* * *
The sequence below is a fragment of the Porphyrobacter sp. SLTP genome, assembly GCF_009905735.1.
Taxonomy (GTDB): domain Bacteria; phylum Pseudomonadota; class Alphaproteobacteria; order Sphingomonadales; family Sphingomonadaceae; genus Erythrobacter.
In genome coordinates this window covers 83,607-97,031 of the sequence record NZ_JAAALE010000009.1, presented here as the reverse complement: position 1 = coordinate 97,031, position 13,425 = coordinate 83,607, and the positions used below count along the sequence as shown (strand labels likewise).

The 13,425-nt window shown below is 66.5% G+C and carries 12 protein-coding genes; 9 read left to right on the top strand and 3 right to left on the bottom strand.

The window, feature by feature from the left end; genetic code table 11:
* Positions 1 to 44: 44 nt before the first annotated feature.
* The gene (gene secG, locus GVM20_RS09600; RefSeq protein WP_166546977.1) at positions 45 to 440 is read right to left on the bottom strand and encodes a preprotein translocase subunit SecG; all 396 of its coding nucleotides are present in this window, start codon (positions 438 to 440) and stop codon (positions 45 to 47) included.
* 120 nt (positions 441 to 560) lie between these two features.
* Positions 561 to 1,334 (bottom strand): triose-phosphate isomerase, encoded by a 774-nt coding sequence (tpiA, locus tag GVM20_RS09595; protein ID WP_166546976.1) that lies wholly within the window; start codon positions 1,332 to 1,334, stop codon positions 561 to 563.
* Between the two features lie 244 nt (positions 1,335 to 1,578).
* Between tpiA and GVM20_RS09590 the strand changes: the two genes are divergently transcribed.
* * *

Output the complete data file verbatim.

The sequence below is a fragment of the Porphyrobacter sp. SLTP genome, assembly GCF_009905735.1.
Taxonomy (GTDB): domain Bacteria; phylum Pseudomonadota; class Alphaproteobacteria; order Sphingomonadales; family Sphingomonadaceae; genus Erythrobacter.
In genome coordinates this window covers 83,607-97,031 of the sequence record NZ_JAAALE010000009.1, presented here as the reverse complement: position 1 = coordinate 97,031, position 13,425 = coordinate 83,607, and the positions used below count along the sequence as shown (strand labels likewise).

The 13,425-nt window shown below is 66.5% G+C and carries 12 protein-coding genes; 9 read left to right on the top strand and 3 right to left on the bottom strand.

The window, feature by feature from the left end; genetic code table 11:
* Positions 1 to 44: 44 nt before the first annotated feature.
* The gene (gene secG, locus GVM20_RS09600; RefSeq protein WP_166546977.1) at positions 45 to 440 is read right to left on the bottom strand and encodes a preprotein translocase subunit SecG; all 396 of its coding nucleotides are present in this window, start codon (positions 438 to 440) and stop codon (positions 45 to 47) included.
* 120 nt (positions 441 to 560) lie between these two features.
* Positions 561 to 1,334 (bottom strand): triose-phosphate isomerase, encoded by a 774-nt coding sequence (tpiA, locus tag GVM20_RS09595; protein ID WP_166546976.1) that lies wholly within the window; start codon positions 1,332 to 1,334, stop codon positions 561 to 563.
* Between the two features lie 244 nt (positions 1,335 to 1,578).
* Between tpiA and GVM20_RS09590 the strand changes: the two genes are divergently transcribed.